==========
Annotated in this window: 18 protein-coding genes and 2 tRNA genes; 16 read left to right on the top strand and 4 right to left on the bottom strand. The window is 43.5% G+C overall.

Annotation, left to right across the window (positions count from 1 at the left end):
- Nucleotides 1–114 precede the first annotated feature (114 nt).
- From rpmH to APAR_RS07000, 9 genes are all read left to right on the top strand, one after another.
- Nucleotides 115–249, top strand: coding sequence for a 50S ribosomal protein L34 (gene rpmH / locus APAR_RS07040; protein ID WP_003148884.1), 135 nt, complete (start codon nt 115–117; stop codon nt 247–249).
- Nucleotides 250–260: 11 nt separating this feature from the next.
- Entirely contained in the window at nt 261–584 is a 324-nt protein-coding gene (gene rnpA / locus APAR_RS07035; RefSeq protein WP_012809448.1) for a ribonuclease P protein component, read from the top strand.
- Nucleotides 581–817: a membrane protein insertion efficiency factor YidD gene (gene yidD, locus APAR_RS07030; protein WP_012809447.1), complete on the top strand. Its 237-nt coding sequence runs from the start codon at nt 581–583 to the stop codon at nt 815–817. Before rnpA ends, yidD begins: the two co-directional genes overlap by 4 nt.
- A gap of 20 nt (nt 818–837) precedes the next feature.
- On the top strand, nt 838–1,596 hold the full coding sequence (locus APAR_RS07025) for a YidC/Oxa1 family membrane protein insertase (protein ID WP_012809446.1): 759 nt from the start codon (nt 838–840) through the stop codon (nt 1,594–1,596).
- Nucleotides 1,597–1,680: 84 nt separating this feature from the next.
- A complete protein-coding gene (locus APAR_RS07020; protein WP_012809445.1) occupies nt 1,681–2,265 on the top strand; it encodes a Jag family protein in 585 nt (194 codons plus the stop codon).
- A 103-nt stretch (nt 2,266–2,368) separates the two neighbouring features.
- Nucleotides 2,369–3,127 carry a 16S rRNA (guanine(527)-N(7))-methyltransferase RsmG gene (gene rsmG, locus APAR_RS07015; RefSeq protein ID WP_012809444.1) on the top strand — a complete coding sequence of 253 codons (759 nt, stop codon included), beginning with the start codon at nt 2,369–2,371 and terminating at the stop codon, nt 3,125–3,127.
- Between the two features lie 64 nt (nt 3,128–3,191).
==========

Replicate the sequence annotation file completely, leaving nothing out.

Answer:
Annotated in this window: 18 protein-coding genes and 2 tRNA genes; 16 read left to right on the top strand and 4 right to left on the bottom strand. The window is 43.5% G+C overall.

Annotation, left to right across the window (positions count from 1 at the left end):
- Nucleotides 1–114 precede the first annotated feature (114 nt).
- From rpmH to APAR_RS07000, 9 genes are all read left to right on the top strand, one after another.
- Nucleotides 115–249, top strand: coding sequence for a 50S ribosomal protein L34 (gene rpmH / locus APAR_RS07040; protein ID WP_003148884.1), 135 nt, complete (start codon nt 115–117; stop codon nt 247–249).
- Nucleotides 250–260: 11 nt separating this feature from the next.
- Entirely contained in the window at nt 261–584 is a 324-nt protein-coding gene (gene rnpA / locus APAR_RS07035; RefSeq protein WP_012809448.1) for a ribonuclease P protein component, read from the top strand.
- Nucleotides 581–817: a membrane protein insertion efficiency factor YidD gene (gene yidD, locus APAR_RS07030; protein WP_012809447.1), complete on the top strand. Its 237-nt coding sequence runs from the start codon at nt 581–583 to the stop codon at nt 815–817. Before rnpA ends, yidD begins: the two co-directional genes overlap by 4 nt.
- A gap of 20 nt (nt 818–837) precedes the next feature.
- On the top strand, nt 838–1,596 hold the full coding sequence (locus APAR_RS07025) for a YidC/Oxa1 family membrane protein insertase (protein ID WP_012809446.1): 759 nt from the start codon (nt 838–840) through the stop codon (nt 1,594–1,596).
- Nucleotides 1,597–1,680: 84 nt separating this feature from the next.
- A complete protein-coding gene (locus APAR_RS07020; protein WP_012809445.1) occupies nt 1,681–2,265 on the top strand; it encodes a Jag family protein in 585 nt (194 codons plus the stop codon).
- A 103-nt stretch (nt 2,266–2,368) separates the two neighbouring features.
- Nucleotides 2,369–3,127 carry a 16S rRNA (guanine(527)-N(7))-methyltransferase RsmG gene (gene rsmG, locus APAR_RS07015; RefSeq protein ID WP_012809444.1) on the top strand — a complete coding sequence of 253 codons (759 nt, stop codon included), beginning with the start codon at nt 2,369–2,371 and terminating at the stop codon, nt 3,125–3,127.
- Between the two features lie 64 nt (nt 3,128–3,191).